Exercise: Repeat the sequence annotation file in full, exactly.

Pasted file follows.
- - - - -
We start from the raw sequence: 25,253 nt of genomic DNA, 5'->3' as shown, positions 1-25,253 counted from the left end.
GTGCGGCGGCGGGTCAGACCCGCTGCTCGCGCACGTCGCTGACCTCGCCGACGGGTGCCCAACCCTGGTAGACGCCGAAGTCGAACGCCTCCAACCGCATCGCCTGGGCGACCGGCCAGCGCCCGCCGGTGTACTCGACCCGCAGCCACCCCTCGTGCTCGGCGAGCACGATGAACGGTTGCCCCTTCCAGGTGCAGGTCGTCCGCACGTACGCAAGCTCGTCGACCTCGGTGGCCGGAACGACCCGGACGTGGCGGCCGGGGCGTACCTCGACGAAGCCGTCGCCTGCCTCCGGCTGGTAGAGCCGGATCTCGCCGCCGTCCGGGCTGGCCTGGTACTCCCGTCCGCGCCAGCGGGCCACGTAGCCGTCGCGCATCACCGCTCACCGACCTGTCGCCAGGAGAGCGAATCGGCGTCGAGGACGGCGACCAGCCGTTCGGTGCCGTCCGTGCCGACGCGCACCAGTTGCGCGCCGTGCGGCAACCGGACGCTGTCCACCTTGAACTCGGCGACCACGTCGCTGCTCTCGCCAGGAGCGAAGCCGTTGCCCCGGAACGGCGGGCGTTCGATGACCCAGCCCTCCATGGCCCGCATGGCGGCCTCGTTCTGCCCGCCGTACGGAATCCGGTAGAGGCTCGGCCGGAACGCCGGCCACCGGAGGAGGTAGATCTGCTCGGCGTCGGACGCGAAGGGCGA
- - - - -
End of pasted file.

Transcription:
We start from the raw sequence: 25,253 nt of genomic DNA, 5'->3' as shown, positions 1-25,253 counted from the left end.
GTGCGGCGGCGGGTCAGACCCGCTGCTCGCGCACGTCGCTGACCTCGCCGACGGGTGCCCAACCCTGGTAGACGCCGAAGTCGAACGCCTCCAACCGCATCGCCTGGGCGACCGGCCAGCGCCCGCCGGTGTACTCGACCCGCAGCCACCCCTCGTGCTCGGCGAGCACGATGAACGGTTGCCCCTTCCAGGTGCAGGTCGTCCGCACGTACGCAAGCTCGTCGACCTCGGTGGCCGGAACGACCCGGACGTGGCGGCCGGGGCGTACCTCGACGAAGCCGTCGCCTGCCTCCGGCTGGTAGAGCCGGATCTCGCCGCCGTCCGGGCTGGCCTGGTACTCCCGTCCGCGCCAGCGGGCCACGTAGCCGTCGCGCATCACCGCTCACCGACCTGTCGCCAGGAGAGCGAATCGGCGTCGAGGACGGCGACCAGCCGTTCGGTGCCGTCCGTGCCGACGCGCACCAGTTGCGCGCCGTGCGGCAACCGGACGCTGTCCACCTTGAACTCGGCGACCACGTCGCTGCTCTCGCCAGGAGCGAAGCCGTTGCCCCGGAACGGCGGGCGTTCGATGACCCAGCCCTCCATGGCCCGCATGGCGGCCTCGTTCTGCCCGCCGTACGGAATCCGGTAGAGGCTCGGCCGGAACGCCGGCCACCGGAGGAGGTAGATCTGCTCGGCGTCGGACGCGAAGGGCGA